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Voluntary Liquidation Of A Company

Voluntary liquidation of a Company. Written by John A Waller. Director. Reviewed July 31st,2022.

What is voluntary liquidation?

A limited company can only be voluntary liquidated by its shareholders. The appointed liquidator must be an authorised licensed insolvency practitioner.

How do I liquidate my company?

So, two types of voluntary liquidation exist:

Creditors’ Voluntary Liquiation (CVL)

When the company’s shareholders decide to liquidate, but there aren’t enough assets to pay the creditors in full. i.e., the business insolvent. The liquidation begins at the time of approval of the resolution.

If most directors do not declare solvency or insolvent, shareholders can still vote for voluntary liquidation, referred to as a creditors’ voluntary liquidation.

So, to vote on voluntary liquidation, shareholders must carry out:

  • holding a general meeting of the company and
  • pass a resolution for voluntary winding up.

The directors on behalf of the company can nominate a licensed insolvency practitioner as a liquidator. It also needs to hold a creditors meeting (usually on the same day as the shareholders’ meeting) to obtain its financial affairs. However, creditors can nominate a liquidator, and their nomination usually overrides the shareholders, if different.

Voluntary Liquidation of a Limited Company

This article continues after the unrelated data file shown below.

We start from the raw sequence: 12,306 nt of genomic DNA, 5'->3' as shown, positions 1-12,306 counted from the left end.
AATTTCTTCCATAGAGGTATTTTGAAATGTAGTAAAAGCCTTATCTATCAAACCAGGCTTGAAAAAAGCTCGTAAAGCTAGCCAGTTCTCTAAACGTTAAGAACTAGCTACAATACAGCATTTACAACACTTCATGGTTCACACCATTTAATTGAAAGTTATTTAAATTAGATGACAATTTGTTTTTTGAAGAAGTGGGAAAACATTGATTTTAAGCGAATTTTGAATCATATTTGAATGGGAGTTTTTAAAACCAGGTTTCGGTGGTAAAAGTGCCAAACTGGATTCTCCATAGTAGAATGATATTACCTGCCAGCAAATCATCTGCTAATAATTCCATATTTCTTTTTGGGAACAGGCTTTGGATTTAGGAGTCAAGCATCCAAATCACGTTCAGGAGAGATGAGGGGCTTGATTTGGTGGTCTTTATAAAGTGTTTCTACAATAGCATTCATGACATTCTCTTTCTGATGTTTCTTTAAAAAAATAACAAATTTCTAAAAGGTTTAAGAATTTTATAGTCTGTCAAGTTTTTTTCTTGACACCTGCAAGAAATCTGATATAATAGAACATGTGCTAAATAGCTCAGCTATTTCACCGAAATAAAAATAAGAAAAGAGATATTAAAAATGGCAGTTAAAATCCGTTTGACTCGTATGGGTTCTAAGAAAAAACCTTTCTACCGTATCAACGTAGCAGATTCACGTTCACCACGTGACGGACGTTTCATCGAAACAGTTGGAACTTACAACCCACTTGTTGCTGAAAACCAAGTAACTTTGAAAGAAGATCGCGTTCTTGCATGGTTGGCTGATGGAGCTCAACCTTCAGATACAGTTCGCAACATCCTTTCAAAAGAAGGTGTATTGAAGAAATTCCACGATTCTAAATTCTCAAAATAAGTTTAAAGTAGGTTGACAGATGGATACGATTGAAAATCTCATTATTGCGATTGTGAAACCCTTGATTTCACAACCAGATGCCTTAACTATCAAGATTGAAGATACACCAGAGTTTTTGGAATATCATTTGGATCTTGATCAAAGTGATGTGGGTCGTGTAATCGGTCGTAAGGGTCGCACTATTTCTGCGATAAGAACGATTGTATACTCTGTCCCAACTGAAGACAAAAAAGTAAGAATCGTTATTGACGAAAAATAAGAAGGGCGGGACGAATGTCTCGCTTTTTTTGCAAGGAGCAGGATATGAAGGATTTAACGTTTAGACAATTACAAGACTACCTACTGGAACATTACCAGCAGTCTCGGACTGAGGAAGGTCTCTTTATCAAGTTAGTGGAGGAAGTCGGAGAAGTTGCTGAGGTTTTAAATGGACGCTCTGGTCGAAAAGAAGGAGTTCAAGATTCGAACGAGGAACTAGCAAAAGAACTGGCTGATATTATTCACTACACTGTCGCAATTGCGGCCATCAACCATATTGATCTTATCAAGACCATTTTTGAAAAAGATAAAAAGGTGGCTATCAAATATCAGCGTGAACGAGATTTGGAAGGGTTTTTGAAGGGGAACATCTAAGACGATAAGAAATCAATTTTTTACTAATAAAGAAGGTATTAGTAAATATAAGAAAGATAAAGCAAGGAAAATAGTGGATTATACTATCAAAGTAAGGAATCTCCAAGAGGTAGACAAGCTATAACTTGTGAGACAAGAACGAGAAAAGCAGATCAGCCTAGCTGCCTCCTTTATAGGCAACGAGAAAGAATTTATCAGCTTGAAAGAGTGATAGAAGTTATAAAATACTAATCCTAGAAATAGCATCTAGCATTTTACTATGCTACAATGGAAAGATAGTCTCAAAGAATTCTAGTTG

Members’ Voluntary Liquidation (MVL)

A Members Voluntary Liquidation applies when the company’s shareholders vote to liquidate its assets to pay all the debts.

A Members’ Voluntary Liquidation MVL applies only to a solvent company. The directors must make a formal declaration of solvency, which must:

  • Be made by a majority of directors on a date no more than five weeks before passing the resolution for voluntary winding up;
  • Filed at Companies Registry;
  • State that the directors have made a full inquiry into the company’s affairs and believe the company can pay its debts and interest within a maximum of 12 months;
  • Include an up-to-date statement of the company’s assets and liabilities.

It remains a criminal offence to declare solvency without reasonable grounds.

So, shareholders must hold a general meeting of the company, passing a resolution for:

  • voluntary winding up;
  • appointing one or more liquidators of the company.

The shareholders pass a special resolution for winding up, unless the: –

  • company resolves that it cannot continue its business because of its liabilities when an extraordinary resolution required.;
  • The articles of association of the company provide that it be dissolved at a specific time or following a particular event when an ordinary resolution  required.

With an insolvent company, the liquidator calls a meeting of creditors, and the liquidation becomes a creditors’ voluntary liquidation.

What happens when a limited company enters voluntary liquidation?

Once appointed, the liquidator takes control of the company’s affairs, and almost all directors’ powers cease.